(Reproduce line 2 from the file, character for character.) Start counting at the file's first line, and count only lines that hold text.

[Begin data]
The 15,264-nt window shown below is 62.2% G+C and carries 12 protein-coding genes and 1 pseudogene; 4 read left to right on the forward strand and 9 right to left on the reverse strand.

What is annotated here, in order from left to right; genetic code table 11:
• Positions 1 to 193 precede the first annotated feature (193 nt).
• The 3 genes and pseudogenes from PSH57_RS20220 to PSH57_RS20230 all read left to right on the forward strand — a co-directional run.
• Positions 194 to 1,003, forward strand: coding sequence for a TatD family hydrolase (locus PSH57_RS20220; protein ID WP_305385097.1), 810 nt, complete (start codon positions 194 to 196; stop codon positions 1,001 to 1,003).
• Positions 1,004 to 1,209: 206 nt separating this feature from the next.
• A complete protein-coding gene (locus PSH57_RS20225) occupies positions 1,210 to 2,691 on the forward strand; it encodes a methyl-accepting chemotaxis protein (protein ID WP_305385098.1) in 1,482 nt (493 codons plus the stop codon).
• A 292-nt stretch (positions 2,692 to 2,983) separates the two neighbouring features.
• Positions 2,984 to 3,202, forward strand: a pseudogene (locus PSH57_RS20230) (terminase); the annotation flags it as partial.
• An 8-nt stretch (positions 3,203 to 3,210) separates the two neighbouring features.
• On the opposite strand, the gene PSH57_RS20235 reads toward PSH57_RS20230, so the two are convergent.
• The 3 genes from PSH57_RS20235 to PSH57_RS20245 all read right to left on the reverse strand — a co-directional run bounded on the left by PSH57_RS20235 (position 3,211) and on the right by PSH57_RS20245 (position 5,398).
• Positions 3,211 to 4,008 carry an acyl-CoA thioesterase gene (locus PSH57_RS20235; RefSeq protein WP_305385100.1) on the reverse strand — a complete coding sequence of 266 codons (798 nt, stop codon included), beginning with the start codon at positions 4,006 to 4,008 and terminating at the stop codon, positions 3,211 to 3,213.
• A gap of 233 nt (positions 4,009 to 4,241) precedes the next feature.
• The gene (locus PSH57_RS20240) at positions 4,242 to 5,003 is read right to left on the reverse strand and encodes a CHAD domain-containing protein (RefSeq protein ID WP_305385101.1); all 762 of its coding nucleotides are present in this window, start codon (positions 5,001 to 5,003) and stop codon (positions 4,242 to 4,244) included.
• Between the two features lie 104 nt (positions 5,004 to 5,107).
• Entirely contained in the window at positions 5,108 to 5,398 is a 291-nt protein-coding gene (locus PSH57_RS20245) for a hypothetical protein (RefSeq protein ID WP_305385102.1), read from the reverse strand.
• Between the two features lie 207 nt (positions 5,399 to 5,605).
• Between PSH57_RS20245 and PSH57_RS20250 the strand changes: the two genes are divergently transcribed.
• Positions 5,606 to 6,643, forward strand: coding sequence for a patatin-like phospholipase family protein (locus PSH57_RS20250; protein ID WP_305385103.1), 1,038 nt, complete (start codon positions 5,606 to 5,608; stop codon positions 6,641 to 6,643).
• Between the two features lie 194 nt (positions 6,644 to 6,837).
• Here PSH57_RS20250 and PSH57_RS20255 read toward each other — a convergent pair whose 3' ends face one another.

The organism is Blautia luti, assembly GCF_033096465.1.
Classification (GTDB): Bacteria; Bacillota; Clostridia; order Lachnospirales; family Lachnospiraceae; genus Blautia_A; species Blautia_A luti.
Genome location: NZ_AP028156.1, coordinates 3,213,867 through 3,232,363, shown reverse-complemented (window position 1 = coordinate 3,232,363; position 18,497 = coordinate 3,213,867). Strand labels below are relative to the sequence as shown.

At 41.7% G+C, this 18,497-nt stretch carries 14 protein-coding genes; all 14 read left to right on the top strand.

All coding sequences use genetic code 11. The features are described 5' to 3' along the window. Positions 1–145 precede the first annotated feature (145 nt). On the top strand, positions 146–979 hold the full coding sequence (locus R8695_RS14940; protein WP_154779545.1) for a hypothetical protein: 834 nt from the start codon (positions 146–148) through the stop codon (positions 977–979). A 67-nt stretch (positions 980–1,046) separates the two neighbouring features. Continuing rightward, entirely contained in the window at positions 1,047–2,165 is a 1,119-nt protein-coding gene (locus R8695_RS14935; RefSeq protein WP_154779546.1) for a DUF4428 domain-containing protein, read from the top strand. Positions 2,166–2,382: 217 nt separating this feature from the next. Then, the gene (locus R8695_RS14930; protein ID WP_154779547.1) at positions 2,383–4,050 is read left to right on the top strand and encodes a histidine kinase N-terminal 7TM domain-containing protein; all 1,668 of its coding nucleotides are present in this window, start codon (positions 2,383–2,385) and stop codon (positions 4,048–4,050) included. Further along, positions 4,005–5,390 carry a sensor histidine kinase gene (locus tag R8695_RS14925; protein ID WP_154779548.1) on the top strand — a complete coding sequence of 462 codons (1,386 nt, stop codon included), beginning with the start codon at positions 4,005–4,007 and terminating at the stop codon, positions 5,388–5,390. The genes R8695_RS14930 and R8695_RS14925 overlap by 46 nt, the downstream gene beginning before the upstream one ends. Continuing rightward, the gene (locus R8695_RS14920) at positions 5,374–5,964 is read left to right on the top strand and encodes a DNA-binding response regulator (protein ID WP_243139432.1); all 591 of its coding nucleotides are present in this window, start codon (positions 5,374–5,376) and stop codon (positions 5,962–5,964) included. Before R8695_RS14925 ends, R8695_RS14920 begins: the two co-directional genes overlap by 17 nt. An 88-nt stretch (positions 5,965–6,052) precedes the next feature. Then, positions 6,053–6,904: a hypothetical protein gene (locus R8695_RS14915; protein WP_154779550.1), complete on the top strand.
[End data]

What is annotated here, in order from left to right; genetic code table 11: